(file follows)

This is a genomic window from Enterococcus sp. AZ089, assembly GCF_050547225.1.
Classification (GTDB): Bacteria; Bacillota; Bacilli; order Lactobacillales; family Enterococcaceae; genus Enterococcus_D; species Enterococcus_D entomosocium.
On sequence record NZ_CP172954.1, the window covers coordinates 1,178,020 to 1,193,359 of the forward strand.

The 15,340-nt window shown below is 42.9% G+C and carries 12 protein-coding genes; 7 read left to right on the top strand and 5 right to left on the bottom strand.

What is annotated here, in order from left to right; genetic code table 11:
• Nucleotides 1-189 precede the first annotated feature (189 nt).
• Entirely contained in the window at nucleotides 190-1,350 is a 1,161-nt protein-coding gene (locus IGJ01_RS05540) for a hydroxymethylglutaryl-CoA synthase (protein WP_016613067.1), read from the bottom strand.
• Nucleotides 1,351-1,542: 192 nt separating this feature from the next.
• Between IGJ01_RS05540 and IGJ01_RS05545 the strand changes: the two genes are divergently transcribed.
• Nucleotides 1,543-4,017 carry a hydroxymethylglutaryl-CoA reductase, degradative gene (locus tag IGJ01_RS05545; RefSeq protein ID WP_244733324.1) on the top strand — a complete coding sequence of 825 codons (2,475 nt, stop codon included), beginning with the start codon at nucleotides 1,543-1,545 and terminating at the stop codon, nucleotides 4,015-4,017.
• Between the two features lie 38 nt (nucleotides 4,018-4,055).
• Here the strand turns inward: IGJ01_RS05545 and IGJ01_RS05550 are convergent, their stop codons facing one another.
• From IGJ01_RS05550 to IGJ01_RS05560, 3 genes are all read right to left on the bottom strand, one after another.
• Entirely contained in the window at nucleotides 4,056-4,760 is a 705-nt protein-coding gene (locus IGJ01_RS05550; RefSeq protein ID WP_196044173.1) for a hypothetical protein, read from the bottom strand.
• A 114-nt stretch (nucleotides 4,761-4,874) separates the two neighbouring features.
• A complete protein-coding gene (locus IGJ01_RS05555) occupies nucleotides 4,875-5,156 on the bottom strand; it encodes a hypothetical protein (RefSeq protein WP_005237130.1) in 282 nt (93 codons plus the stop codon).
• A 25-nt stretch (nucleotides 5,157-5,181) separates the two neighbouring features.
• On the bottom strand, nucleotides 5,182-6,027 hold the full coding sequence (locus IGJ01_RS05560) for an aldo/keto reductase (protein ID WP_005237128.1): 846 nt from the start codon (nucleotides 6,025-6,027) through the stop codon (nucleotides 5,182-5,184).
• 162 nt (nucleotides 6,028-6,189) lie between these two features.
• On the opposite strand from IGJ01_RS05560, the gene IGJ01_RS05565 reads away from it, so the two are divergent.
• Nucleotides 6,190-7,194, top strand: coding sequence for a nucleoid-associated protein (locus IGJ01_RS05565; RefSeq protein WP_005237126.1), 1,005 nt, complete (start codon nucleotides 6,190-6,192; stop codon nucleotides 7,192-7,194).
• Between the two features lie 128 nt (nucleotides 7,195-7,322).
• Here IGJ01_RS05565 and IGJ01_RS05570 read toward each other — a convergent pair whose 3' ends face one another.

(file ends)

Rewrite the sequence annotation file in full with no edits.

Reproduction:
This is a genomic window from Enterococcus sp. AZ089, assembly GCF_050547225.1.
Classification (GTDB): Bacteria; Bacillota; Bacilli; order Lactobacillales; family Enterococcaceae; genus Enterococcus_D; species Enterococcus_D entomosocium.
On sequence record NZ_CP172954.1, the window covers coordinates 1,178,020 to 1,193,359 of the forward strand.

The 15,340-nt window shown below is 42.9% G+C and carries 12 protein-coding genes; 7 read left to right on the top strand and 5 right to left on the bottom strand.

What is annotated here, in order from left to right; genetic code table 11:
• Nucleotides 1-189 precede the first annotated feature (189 nt).
• Entirely contained in the window at nucleotides 190-1,350 is a 1,161-nt protein-coding gene (locus IGJ01_RS05540) for a hydroxymethylglutaryl-CoA synthase (protein WP_016613067.1), read from the bottom strand.
• Nucleotides 1,351-1,542: 192 nt separating this feature from the next.
• Between IGJ01_RS05540 and IGJ01_RS05545 the strand changes: the two genes are divergently transcribed.
• Nucleotides 1,543-4,017 carry a hydroxymethylglutaryl-CoA reductase, degradative gene (locus tag IGJ01_RS05545; RefSeq protein ID WP_244733324.1) on the top strand — a complete coding sequence of 825 codons (2,475 nt, stop codon included), beginning with the start codon at nucleotides 1,543-1,545 and terminating at the stop codon, nucleotides 4,015-4,017.
• Between the two features lie 38 nt (nucleotides 4,018-4,055).
• Here the strand turns inward: IGJ01_RS05545 and IGJ01_RS05550 are convergent, their stop codons facing one another.
• From IGJ01_RS05550 to IGJ01_RS05560, 3 genes are all read right to left on the bottom strand, one after another.
• Entirely contained in the window at nucleotides 4,056-4,760 is a 705-nt protein-coding gene (locus IGJ01_RS05550; RefSeq protein ID WP_196044173.1) for a hypothetical protein, read from the bottom strand.
• A 114-nt stretch (nucleotides 4,761-4,874) separates the two neighbouring features.
• A complete protein-coding gene (locus IGJ01_RS05555) occupies nucleotides 4,875-5,156 on the bottom strand; it encodes a hypothetical protein (RefSeq protein WP_005237130.1) in 282 nt (93 codons plus the stop codon).
• A 25-nt stretch (nucleotides 5,157-5,181) separates the two neighbouring features.
• On the bottom strand, nucleotides 5,182-6,027 hold the full coding sequence (locus IGJ01_RS05560) for an aldo/keto reductase (protein ID WP_005237128.1): 846 nt from the start codon (nucleotides 6,025-6,027) through the stop codon (nucleotides 5,182-5,184).
• 162 nt (nucleotides 6,028-6,189) lie between these two features.
• On the opposite strand from IGJ01_RS05560, the gene IGJ01_RS05565 reads away from it, so the two are divergent.
• Nucleotides 6,190-7,194, top strand: coding sequence for a nucleoid-associated protein (locus IGJ01_RS05565; RefSeq protein WP_005237126.1), 1,005 nt, complete (start codon nucleotides 6,190-6,192; stop codon nucleotides 7,192-7,194).
• Between the two features lie 128 nt (nucleotides 7,195-7,322).
• Here IGJ01_RS05565 and IGJ01_RS05570 read toward each other — a convergent pair whose 3' ends face one another.